Two corporations, charted under the laws of differeut states and afterwards consolidated under the laws of both, are separate in so far that each state is left the control over the charter it grants, and identical in so far that the corporations may represent each other in suits by or against either of them.
The pooling agent, under a contract between railroad companies, is a trustee, and as such is accountable in a court of equity for his acts.
NA.SHUA. &; L. R. CORP. V. BOSTON
SAM:E-PAltTIES '1'0 SUITS.
The plaintiff· is entitled to join as defendants with the corporation all persons into whose hands they can trace the funds of tile jOlllt management.
A pooling contract being once executed, one corporation is estopped from denying the validity of its own act in making it, in defense of an action for its infraction brought by the other. Btill less can the agents of the parties set up such a defense.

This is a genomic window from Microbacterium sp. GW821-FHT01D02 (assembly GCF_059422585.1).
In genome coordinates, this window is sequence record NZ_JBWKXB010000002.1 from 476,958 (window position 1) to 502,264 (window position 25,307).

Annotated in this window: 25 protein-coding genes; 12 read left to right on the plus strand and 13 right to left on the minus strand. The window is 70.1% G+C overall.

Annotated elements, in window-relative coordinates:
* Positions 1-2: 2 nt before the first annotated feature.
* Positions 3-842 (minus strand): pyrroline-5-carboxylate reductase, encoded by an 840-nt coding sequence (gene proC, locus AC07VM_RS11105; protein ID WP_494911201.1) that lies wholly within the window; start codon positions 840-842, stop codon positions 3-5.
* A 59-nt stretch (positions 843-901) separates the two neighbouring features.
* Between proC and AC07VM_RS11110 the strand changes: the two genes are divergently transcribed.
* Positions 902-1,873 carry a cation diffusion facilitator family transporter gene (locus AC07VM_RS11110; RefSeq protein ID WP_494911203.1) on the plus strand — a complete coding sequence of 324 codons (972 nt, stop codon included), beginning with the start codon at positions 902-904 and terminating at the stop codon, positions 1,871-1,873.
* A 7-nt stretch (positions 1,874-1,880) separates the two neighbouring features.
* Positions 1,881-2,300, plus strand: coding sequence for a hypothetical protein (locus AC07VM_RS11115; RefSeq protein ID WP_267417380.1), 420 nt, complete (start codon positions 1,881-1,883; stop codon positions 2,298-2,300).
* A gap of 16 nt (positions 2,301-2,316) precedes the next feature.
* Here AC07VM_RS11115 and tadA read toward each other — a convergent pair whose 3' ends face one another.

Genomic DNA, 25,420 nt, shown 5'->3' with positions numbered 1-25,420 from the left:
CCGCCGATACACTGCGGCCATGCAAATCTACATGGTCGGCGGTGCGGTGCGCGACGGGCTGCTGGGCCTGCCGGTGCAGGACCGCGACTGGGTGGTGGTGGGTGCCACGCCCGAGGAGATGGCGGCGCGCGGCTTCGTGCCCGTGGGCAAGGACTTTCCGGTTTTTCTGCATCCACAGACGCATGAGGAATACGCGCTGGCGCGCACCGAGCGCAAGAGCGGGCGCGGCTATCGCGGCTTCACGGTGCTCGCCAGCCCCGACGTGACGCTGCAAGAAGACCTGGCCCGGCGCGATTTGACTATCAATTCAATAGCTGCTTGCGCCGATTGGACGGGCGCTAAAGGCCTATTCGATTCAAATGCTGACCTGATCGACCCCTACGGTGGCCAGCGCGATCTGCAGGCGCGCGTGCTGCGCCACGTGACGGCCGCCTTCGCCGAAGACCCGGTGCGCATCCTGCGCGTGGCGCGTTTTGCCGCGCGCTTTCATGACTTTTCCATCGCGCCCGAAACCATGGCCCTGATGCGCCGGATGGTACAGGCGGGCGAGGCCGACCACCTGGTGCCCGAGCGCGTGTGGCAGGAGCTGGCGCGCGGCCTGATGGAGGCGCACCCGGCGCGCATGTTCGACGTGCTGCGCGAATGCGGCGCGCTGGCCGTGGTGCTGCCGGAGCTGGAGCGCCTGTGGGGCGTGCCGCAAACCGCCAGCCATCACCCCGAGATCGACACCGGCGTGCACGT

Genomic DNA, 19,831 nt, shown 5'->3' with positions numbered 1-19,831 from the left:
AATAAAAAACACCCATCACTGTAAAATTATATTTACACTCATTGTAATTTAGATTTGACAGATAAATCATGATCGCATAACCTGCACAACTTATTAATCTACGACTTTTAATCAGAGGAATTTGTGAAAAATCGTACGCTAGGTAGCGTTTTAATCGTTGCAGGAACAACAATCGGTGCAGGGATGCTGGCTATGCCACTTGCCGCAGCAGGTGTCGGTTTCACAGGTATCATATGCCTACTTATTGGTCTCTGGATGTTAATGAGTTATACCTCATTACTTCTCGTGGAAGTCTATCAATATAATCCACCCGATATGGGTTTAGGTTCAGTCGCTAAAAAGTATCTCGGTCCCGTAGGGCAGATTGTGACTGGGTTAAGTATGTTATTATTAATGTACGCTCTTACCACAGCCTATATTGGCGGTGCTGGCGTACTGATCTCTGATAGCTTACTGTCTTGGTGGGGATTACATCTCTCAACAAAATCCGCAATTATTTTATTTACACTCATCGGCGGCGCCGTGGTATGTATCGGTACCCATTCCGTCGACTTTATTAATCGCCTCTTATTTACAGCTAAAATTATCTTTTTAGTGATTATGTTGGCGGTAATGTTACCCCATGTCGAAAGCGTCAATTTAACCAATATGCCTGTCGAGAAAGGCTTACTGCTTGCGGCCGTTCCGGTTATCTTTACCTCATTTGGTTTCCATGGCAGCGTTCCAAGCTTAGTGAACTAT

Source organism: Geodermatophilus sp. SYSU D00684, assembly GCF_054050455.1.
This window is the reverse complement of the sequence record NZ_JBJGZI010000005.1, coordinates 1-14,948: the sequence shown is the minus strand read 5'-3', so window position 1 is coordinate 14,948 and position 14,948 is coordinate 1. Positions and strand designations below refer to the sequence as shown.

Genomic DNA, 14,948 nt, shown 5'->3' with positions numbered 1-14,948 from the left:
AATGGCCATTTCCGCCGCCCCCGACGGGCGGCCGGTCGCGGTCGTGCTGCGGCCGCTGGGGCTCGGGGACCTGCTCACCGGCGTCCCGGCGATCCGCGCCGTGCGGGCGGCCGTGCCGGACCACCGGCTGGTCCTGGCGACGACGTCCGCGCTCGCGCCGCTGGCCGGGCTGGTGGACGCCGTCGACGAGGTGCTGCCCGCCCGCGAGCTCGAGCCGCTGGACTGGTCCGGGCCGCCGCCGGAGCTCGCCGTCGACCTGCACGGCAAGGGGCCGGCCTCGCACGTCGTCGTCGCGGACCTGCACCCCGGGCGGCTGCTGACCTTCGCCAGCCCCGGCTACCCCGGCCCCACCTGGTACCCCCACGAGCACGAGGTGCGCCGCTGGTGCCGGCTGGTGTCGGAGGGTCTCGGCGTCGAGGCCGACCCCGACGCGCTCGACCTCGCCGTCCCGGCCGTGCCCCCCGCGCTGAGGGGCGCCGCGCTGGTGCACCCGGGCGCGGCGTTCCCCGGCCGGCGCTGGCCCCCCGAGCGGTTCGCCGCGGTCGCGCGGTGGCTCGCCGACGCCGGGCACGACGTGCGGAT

In Equity. F. A. Brooks, for plaintiffs. S. A. B. Abbott, for defendants. NELSON, J. The bill sets forth, in substance, that for the term of 20 yeats from and after October 1, 1858, the Nashua & Lowell Railroad and the Boston & Lowell Railroad were operated jointly under a pooling contract, by the terms of which both roads were to be placed under the control and management of a joint agent to be appointed by the directors of the two corporations, and the joint earnings and expenses were to be shared in the proportion of 31 per cent. of the whole to the plaintiff and 69 per cent. to the defendant corporation, the division to be made on the first days of April and October in each year; that the defendant Hosford was appointed and acted as the joint agent under the contract from April, 1875, until the expiration of the contract; that the defendant Bartlett, who was also the treasurer of the defendant corporation, was appointed and acted as cashiet of the joint funds; that Hosford, while agent, had, in violation of the contract and without authority, paid over to the defendant corporation from the joint earnings large sums of money, amounting, as alleged, to $208,086, being 31 per cent. of the interest, reckoned at 7 . per cent. a year, from 1872 to 1878, on the entire outlay of the defendant corporation in the erection of new passenger stations in Boston and Winchester, in building the Mystic River Railroad, and in purchasing certain shares of the Salem & Lowell and Lowell & Lawrence Railroads, (after deducting dividends on the shares,) the whole of which expenditure was, by the terms of the contract, to be borne solely by the defendant corporation; that Bartlett, at the termination of the contract in 1878, had in his possession as cashier the sum of $60,000 of the joint funds, 31 per cent. of which belonged under the contract to the plaintiff; and that, acting under the direction of the defendant corporation, he had refused to pay the plaintiff its share thereof, but had either retained such share in his own hands, or had paid it over to the defendant corporation. The prayer of the bill was for an account. The Boston & Lowell Railroad Corporation and Bartlett have demurred to the bill, assigning various grounds of demurrer. By the familiar rules governing courts of equity the plaintiff is clearly entitled to equitable relief upon the case stated in the bill. 'fhe joint earnings of the roads constituted a trust fund in the hands of the joint agent, to be held by. him as a trustee for the benefit of the